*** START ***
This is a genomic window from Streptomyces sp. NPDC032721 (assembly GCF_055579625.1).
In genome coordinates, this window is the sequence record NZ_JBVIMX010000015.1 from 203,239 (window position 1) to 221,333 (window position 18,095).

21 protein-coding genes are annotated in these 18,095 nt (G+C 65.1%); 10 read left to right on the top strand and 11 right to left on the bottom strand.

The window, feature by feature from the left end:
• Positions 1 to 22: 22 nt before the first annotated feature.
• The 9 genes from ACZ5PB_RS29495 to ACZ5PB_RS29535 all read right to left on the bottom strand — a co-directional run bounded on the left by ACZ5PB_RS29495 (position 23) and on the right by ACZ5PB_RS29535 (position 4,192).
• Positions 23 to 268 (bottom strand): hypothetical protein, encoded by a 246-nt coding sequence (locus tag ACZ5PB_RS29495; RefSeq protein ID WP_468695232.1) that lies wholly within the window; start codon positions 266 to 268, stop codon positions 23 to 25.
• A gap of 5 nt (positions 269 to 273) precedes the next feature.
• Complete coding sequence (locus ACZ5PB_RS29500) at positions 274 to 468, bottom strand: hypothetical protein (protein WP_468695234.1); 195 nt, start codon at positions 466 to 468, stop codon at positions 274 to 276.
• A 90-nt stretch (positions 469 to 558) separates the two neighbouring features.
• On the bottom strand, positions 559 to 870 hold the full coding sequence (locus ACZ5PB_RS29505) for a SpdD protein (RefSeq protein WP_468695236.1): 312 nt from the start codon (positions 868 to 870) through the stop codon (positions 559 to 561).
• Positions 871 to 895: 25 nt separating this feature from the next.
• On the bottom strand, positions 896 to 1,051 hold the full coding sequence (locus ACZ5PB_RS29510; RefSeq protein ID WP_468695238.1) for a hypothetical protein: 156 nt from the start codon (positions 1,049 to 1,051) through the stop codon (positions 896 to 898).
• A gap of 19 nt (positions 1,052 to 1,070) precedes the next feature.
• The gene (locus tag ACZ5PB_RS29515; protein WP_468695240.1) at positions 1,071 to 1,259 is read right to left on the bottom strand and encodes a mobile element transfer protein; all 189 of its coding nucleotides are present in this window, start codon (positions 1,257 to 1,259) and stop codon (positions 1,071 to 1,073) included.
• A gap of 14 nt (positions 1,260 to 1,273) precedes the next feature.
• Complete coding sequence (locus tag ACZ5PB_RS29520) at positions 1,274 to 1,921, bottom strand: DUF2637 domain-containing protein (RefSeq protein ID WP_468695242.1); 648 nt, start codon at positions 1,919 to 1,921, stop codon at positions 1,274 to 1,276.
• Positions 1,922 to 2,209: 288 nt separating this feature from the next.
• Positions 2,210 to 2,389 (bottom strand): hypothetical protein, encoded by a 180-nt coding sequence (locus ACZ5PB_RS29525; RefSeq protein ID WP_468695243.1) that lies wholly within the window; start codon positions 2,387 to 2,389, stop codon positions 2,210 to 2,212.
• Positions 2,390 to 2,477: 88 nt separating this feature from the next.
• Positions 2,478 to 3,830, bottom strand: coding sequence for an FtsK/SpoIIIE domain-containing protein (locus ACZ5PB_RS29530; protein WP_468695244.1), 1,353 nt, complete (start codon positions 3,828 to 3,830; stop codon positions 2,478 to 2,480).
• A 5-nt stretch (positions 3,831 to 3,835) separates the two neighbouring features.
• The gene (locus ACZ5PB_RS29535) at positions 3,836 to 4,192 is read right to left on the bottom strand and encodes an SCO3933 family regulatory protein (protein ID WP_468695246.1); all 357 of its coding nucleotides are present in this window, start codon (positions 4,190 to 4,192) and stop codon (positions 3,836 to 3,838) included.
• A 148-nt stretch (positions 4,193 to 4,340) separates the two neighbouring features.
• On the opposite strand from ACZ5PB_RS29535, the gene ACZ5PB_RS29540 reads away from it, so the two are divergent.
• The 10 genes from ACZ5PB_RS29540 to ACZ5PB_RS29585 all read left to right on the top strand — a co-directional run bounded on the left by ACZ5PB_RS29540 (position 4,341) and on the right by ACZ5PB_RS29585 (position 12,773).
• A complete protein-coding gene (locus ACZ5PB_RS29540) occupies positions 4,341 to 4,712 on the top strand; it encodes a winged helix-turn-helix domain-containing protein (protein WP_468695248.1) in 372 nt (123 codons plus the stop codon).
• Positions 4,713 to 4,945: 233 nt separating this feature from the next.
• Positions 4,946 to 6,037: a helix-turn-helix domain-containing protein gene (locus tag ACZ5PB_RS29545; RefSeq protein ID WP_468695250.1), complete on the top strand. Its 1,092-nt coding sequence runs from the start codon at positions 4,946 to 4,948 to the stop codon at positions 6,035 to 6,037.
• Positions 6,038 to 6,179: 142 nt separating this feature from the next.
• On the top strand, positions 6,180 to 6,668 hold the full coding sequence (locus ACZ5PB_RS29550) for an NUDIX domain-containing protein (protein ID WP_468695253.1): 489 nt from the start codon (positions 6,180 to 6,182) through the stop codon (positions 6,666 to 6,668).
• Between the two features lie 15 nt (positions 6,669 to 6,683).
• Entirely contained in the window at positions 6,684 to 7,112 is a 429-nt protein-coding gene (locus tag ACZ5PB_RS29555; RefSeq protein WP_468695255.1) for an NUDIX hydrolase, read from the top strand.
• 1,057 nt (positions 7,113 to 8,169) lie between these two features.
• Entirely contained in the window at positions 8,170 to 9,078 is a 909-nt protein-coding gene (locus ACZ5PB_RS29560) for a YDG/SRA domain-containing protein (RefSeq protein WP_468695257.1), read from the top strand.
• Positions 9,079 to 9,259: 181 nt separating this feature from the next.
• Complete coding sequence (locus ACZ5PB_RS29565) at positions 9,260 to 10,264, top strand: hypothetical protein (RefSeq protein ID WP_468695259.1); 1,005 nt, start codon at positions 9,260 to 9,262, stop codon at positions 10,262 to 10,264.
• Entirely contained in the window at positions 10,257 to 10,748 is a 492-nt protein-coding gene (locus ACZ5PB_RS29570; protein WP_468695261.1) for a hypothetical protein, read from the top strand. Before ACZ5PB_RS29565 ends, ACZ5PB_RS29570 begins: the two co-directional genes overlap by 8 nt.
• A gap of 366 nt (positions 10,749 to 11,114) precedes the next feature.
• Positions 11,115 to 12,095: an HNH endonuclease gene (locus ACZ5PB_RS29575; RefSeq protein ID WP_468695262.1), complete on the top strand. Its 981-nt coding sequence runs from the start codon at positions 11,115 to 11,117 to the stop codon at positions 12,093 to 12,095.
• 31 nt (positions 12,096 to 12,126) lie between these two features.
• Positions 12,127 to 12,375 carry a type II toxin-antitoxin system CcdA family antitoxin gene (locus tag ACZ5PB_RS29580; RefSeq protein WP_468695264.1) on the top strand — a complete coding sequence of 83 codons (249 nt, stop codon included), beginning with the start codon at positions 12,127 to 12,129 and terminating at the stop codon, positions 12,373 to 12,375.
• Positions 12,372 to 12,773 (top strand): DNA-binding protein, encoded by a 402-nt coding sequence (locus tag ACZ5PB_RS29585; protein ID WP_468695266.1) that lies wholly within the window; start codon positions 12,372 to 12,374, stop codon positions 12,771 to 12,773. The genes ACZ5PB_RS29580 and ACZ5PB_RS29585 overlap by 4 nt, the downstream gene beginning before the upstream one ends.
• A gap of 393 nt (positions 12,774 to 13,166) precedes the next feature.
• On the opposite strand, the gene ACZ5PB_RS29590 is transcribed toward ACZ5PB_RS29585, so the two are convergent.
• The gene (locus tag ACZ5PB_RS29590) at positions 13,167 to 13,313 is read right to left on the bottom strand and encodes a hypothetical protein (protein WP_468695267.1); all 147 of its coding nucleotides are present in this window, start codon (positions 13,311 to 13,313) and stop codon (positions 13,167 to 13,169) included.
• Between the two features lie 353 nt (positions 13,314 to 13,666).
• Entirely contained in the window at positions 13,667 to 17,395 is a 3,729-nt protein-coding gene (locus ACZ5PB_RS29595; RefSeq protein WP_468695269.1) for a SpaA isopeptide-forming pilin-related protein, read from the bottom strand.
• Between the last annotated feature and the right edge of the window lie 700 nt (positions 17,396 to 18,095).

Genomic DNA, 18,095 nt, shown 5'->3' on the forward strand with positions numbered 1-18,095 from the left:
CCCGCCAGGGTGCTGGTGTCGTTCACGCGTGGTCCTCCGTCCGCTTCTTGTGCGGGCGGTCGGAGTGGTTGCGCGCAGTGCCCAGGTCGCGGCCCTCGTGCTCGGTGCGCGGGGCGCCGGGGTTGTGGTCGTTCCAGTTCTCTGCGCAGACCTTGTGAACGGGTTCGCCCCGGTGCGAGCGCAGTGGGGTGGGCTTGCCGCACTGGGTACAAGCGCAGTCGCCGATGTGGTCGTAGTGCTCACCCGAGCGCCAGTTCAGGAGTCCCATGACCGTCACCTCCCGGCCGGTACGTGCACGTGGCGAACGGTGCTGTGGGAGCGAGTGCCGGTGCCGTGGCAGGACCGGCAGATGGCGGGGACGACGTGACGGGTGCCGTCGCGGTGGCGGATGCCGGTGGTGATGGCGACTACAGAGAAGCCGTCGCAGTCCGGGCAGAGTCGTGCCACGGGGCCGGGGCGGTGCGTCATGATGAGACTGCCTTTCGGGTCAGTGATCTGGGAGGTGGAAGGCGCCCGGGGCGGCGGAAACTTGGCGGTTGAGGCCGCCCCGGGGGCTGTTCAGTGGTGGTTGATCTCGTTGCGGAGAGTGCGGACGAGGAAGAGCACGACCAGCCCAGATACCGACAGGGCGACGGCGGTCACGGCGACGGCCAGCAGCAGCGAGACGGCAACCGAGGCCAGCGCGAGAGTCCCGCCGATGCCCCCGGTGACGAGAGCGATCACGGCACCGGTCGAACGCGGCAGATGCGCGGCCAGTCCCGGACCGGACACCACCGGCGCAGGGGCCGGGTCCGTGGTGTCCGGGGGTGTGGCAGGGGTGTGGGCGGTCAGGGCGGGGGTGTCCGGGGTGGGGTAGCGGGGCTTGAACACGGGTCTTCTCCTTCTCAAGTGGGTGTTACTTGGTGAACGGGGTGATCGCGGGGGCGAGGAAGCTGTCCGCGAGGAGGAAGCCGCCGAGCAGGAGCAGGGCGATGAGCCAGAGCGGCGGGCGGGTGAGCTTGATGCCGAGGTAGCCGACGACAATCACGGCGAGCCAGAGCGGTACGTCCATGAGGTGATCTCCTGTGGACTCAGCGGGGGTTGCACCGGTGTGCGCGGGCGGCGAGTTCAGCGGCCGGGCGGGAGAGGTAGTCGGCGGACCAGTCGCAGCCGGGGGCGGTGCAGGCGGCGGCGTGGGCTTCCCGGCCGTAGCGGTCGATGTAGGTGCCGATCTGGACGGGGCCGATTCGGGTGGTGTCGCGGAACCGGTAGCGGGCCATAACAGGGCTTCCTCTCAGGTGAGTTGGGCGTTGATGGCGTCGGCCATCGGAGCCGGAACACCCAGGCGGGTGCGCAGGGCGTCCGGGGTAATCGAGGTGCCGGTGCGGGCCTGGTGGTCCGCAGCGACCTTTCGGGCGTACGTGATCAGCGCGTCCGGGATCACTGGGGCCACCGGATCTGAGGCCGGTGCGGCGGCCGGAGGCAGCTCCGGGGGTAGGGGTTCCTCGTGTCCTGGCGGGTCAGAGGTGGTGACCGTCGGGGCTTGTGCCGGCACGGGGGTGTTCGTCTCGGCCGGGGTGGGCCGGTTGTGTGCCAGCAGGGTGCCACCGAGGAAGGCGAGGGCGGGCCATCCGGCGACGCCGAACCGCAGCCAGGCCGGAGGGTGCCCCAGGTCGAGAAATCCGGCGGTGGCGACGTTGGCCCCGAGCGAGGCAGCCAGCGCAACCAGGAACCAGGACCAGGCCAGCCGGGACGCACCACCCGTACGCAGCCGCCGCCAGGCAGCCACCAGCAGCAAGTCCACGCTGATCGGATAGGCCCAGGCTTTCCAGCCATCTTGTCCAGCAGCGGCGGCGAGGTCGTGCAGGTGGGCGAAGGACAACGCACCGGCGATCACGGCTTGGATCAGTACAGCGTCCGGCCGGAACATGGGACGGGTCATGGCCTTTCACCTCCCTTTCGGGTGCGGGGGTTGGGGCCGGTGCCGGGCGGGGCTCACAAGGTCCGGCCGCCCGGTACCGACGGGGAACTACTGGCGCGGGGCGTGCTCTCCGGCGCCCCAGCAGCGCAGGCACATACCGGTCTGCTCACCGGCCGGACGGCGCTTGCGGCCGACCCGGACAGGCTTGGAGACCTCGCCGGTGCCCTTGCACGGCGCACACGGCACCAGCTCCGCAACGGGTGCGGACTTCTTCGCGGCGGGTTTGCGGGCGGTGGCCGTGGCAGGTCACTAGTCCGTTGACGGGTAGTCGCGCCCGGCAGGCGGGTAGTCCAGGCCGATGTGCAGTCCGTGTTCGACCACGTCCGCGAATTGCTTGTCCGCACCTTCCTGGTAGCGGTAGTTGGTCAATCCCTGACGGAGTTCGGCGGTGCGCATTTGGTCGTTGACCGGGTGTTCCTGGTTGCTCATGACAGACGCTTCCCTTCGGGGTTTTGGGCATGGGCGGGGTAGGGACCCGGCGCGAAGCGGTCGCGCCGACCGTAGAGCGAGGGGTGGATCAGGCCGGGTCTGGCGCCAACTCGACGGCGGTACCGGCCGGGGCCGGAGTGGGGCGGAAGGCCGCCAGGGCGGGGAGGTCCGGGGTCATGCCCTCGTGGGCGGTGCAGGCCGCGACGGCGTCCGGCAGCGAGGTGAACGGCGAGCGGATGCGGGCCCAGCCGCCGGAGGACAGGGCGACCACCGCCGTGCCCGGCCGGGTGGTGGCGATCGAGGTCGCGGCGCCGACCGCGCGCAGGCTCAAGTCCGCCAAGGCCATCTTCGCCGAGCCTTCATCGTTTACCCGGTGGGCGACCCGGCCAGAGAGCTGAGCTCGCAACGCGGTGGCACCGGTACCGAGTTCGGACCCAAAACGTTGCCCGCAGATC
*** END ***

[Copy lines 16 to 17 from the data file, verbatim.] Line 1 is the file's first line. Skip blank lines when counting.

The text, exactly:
• A gap of 14 nt (positions 1,260 to 1,273) precedes the next feature.
• Complete coding sequence (locus tag ACZ5PB_RS29520) at positions 1,274 to 1,921, bottom strand: DUF2637 domain-containing protein (RefSeq protein ID WP_468695242.1); 648 nt, start codon at positions 1,919 to 1,921, stop codon at positions 1,274 to 1,276.